An emerging advocate for justice
I knew early on that I wanted to become an attorney. The why, on the other hand, was not as easily known. My name is Shannon Byrd, and from age eight I always knew I wanted to become a lawyer fighting for the underserved, underprivileged, and disenfranchised. How this dream would become a reality, however, was another matter entirely. Twenty-three years later, I can say that I am almost finished chasing my dream. Currently, I am a senior at the University of Cincinnati majoring in Criminal Justice with a minor in Psychology. I work full-time and have a six year old son that watches me attack my dream every day; and through my work here at the Ohio Justice and Policy Center, I have never been more certain about my life’s purpose.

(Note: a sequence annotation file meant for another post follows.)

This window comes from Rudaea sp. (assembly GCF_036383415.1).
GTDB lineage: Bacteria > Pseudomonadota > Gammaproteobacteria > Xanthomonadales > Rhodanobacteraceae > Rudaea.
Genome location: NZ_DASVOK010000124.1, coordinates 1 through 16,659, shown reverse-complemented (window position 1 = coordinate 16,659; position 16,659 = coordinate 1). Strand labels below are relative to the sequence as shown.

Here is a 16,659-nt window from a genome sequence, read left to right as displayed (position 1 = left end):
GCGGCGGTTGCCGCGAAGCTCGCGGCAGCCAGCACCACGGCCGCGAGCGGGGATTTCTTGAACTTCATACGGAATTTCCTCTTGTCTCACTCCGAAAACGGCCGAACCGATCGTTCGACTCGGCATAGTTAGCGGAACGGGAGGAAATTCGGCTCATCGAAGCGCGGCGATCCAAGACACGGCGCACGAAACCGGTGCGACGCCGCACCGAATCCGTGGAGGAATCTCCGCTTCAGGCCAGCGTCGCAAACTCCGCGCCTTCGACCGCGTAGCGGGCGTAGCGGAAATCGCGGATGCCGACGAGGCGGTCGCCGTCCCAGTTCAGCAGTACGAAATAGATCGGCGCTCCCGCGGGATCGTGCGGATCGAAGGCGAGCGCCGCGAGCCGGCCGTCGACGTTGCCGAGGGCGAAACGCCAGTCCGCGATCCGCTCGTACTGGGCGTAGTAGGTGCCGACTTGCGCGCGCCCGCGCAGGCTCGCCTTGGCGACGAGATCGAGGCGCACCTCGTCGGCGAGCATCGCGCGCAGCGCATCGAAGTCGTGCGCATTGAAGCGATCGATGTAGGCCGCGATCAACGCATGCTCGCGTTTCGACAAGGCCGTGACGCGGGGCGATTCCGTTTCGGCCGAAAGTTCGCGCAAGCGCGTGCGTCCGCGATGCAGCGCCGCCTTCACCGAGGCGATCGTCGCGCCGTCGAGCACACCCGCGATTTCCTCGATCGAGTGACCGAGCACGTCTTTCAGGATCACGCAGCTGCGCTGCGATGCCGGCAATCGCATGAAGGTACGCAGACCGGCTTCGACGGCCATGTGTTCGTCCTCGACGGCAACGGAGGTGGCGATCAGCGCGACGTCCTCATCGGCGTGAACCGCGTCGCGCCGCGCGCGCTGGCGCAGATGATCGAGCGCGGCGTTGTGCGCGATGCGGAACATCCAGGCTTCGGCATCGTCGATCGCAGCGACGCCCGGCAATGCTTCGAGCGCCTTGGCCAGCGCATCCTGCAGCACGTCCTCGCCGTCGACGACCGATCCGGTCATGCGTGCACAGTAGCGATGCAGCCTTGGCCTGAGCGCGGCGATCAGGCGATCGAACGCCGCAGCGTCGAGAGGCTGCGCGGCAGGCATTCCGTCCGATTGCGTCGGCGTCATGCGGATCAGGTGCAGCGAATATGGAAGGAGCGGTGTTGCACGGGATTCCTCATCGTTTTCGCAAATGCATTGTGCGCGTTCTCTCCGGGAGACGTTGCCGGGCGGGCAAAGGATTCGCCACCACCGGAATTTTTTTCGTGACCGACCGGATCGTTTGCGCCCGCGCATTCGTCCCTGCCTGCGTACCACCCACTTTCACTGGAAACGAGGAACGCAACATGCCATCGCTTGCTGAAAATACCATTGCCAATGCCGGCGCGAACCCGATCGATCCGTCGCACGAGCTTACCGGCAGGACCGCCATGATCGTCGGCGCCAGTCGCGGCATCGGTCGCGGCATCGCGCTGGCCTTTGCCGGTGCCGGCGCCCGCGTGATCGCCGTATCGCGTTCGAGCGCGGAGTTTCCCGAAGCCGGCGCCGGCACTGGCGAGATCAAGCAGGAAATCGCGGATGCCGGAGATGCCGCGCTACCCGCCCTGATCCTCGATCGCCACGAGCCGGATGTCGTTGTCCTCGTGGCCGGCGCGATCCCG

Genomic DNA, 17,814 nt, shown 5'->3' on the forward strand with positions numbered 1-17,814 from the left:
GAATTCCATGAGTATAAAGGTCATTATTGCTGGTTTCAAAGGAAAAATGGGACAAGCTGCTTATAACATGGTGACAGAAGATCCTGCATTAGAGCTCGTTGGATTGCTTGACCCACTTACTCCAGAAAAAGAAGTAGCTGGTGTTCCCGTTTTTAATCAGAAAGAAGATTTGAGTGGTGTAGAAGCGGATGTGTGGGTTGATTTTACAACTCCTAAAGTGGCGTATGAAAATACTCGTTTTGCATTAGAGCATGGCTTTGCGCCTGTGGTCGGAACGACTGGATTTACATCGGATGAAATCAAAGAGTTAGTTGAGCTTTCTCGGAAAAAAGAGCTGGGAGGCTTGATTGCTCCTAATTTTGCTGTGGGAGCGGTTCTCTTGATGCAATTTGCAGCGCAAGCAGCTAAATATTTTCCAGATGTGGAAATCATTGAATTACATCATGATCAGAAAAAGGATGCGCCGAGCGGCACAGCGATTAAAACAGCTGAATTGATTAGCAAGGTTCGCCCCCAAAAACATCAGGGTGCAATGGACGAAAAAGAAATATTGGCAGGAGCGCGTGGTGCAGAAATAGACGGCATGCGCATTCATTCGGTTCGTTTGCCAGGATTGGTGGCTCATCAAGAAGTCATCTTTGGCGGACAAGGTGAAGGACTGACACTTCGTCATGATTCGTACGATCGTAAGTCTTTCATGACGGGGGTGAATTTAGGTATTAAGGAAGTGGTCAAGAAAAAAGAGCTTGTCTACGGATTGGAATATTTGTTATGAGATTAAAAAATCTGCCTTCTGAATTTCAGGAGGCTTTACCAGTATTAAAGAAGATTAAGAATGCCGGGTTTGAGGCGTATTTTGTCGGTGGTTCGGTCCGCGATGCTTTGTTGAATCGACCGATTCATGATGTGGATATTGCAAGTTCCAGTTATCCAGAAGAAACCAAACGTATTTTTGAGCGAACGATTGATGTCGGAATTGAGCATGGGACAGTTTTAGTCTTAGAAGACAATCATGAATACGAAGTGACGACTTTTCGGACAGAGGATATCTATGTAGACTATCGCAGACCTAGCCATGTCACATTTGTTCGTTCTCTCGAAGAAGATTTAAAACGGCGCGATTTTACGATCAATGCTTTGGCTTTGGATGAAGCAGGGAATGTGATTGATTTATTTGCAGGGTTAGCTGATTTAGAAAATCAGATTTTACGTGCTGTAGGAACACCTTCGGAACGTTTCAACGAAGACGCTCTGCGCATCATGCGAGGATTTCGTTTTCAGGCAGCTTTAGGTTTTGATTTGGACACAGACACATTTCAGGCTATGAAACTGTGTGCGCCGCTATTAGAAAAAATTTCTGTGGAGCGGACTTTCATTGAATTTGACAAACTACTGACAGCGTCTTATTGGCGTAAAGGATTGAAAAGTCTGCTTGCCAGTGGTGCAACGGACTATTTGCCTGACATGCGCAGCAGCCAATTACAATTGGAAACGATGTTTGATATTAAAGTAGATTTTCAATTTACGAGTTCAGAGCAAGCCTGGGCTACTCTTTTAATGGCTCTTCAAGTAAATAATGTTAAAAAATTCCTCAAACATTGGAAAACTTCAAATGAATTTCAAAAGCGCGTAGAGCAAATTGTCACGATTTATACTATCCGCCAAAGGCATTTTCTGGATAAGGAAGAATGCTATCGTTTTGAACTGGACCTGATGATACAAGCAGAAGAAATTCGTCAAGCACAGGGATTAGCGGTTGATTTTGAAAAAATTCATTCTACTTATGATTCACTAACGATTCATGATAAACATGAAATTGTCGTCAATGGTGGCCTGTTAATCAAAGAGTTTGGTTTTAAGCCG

For example, while conducting a Certificate of Qualification for Employment (CQE) intake session with a fellow intern, I made such an impression on an applicant that she began to cry, and it lasted until the end of the session. When the session was over she asked, “How was I able to pick the word she was going to use, before she used it”? The word was “deconstructed,” as this seemed to sum up her situation adequately due to the charges she incurred and the impact they had on her life. Helping this person, and listening to her story, is what cemented my urge for becoming what I intimated early in my life—to help advocate and fight for change.
When I left OJPC, I left empowered knowing that my career choice is on solid foundation, and I took solace knowing that I took part in life-changing work; I observed a deposition, helped people obtain CQE’s, and even assisted to get their records sealed from dangerous collateral sanctions hindering people from becoming productive citizens.